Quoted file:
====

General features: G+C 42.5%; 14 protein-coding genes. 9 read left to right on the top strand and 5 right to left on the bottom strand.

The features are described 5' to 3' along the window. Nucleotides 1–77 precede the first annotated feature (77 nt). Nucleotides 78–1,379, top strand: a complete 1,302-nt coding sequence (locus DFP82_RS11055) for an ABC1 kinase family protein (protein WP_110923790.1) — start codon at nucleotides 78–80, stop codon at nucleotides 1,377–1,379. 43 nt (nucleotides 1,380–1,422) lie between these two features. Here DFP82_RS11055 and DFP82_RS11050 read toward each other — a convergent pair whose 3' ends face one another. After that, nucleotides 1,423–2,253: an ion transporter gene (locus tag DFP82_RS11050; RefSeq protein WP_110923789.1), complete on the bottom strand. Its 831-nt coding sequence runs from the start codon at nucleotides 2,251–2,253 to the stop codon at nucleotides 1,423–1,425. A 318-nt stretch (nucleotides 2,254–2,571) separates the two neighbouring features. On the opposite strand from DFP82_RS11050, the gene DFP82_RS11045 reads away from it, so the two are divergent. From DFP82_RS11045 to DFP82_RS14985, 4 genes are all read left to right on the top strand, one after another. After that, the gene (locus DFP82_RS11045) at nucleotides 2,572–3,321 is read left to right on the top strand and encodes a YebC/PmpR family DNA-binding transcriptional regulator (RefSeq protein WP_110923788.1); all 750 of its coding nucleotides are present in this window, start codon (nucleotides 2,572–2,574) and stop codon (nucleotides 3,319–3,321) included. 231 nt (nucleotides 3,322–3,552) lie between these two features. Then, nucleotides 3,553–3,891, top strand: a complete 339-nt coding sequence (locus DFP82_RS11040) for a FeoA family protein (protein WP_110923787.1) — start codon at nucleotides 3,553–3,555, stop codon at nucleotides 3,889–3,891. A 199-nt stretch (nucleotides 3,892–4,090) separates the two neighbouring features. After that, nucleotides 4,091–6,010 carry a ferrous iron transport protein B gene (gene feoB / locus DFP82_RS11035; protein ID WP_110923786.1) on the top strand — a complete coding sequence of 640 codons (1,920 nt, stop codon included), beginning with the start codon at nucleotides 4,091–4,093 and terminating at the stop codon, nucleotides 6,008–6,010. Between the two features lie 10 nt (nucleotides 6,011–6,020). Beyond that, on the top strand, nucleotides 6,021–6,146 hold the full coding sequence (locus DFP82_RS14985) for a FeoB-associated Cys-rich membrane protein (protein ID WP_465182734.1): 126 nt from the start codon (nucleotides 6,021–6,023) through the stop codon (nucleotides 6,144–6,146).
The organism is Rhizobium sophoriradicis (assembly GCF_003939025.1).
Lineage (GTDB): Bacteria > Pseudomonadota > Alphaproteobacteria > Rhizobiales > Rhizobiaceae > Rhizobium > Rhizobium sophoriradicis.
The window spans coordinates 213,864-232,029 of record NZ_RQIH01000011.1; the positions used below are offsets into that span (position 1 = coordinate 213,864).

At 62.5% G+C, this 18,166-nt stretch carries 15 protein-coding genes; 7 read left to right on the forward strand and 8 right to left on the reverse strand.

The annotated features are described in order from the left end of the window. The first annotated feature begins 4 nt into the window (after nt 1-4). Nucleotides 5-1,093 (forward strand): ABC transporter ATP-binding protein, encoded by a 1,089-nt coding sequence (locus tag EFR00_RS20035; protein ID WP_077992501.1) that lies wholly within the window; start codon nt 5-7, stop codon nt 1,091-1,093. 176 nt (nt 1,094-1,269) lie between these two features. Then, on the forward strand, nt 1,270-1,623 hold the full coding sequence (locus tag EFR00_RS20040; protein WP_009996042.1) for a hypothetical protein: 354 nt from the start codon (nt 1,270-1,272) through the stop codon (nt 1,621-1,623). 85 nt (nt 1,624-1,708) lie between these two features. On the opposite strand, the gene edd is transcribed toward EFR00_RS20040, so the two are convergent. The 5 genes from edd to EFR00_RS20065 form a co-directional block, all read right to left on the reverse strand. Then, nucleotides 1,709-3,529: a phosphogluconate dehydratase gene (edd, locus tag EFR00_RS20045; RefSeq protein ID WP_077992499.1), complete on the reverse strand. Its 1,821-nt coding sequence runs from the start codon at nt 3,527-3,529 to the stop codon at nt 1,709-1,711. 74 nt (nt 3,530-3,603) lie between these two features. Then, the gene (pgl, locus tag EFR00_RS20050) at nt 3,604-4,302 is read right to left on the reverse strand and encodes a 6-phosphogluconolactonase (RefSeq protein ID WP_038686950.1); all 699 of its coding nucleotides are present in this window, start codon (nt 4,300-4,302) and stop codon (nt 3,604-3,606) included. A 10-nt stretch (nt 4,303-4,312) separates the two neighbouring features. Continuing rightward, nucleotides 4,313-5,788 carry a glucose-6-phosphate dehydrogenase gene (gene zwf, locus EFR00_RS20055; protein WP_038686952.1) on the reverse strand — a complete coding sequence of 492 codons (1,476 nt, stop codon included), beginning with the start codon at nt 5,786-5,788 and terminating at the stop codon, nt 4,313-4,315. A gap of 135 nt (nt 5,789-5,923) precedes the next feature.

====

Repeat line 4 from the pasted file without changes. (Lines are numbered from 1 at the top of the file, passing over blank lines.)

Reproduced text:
Lineage (GTDB): Bacteria > Pseudomonadota > Alphaproteobacteria > Rhizobiales > Rhizobiaceae > Rhizobium > Rhizobium sophoriradicis.